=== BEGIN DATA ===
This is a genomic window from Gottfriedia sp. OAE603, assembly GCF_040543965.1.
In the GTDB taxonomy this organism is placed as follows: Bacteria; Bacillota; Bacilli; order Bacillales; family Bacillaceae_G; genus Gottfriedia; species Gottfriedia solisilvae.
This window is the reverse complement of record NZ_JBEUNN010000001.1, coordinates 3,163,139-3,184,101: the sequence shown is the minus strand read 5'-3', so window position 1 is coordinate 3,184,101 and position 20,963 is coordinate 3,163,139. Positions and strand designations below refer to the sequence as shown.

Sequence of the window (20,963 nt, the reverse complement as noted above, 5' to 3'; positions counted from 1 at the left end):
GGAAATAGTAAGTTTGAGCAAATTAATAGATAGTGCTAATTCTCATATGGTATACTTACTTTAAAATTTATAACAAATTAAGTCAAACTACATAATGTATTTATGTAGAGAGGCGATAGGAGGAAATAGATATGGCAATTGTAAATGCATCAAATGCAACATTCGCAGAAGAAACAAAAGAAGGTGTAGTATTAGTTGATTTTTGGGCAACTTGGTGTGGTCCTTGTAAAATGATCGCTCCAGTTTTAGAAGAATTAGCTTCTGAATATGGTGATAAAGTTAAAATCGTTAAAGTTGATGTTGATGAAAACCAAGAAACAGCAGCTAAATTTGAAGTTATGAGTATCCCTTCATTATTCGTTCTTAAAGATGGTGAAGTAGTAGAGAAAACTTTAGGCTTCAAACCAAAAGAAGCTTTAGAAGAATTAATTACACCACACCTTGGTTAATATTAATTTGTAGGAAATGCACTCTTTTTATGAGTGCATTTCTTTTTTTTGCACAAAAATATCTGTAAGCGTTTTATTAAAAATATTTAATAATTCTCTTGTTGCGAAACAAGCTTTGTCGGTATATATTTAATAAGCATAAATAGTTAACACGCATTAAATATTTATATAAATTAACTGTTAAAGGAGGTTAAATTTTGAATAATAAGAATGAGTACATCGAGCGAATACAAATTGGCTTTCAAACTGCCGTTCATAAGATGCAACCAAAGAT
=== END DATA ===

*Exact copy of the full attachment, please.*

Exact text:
This is a genomic window from Gottfriedia sp. OAE603, assembly GCF_040543965.1.
In the GTDB taxonomy this organism is placed as follows: Bacteria; Bacillota; Bacilli; order Bacillales; family Bacillaceae_G; genus Gottfriedia; species Gottfriedia solisilvae.
This window is the reverse complement of record NZ_JBEUNN010000001.1, coordinates 3,163,139-3,184,101: the sequence shown is the minus strand read 5'-3', so window position 1 is coordinate 3,184,101 and position 20,963 is coordinate 3,163,139. Positions and strand designations below refer to the sequence as shown.

Sequence of the window (20,963 nt, the reverse complement as noted above, 5' to 3'; positions counted from 1 at the left end):
GGAAATAGTAAGTTTGAGCAAATTAATAGATAGTGCTAATTCTCATATGGTATACTTACTTTAAAATTTATAACAAATTAAGTCAAACTACATAATGTATTTATGTAGAGAGGCGATAGGAGGAAATAGATATGGCAATTGTAAATGCATCAAATGCAACATTCGCAGAAGAAACAAAAGAAGGTGTAGTATTAGTTGATTTTTGGGCAACTTGGTGTGGTCCTTGTAAAATGATCGCTCCAGTTTTAGAAGAATTAGCTTCTGAATATGGTGATAAAGTTAAAATCGTTAAAGTTGATGTTGATGAAAACCAAGAAACAGCAGCTAAATTTGAAGTTATGAGTATCCCTTCATTATTCGTTCTTAAAGATGGTGAAGTAGTAGAGAAAACTTTAGGCTTCAAACCAAAAGAAGCTTTAGAAGAATTAATTACACCACACCTTGGTTAATATTAATTTGTAGGAAATGCACTCTTTTTATGAGTGCATTTCTTTTTTTTGCACAAAAATATCTGTAAGCGTTTTATTAAAAATATTTAATAATTCTCTTGTTGCGAAACAAGCTTTGTCGGTATATATTTAATAAGCATAAATAGTTAACACGCATTAAATATTTATATAAATTAACTGTTAAAGGAGGTTAAATTTTGAATAATAAGAATGAGTACATCGAGCGAATACAAATTGGCTTTCAAACTGCCGTTCATAAGATGCAACCAAAGAT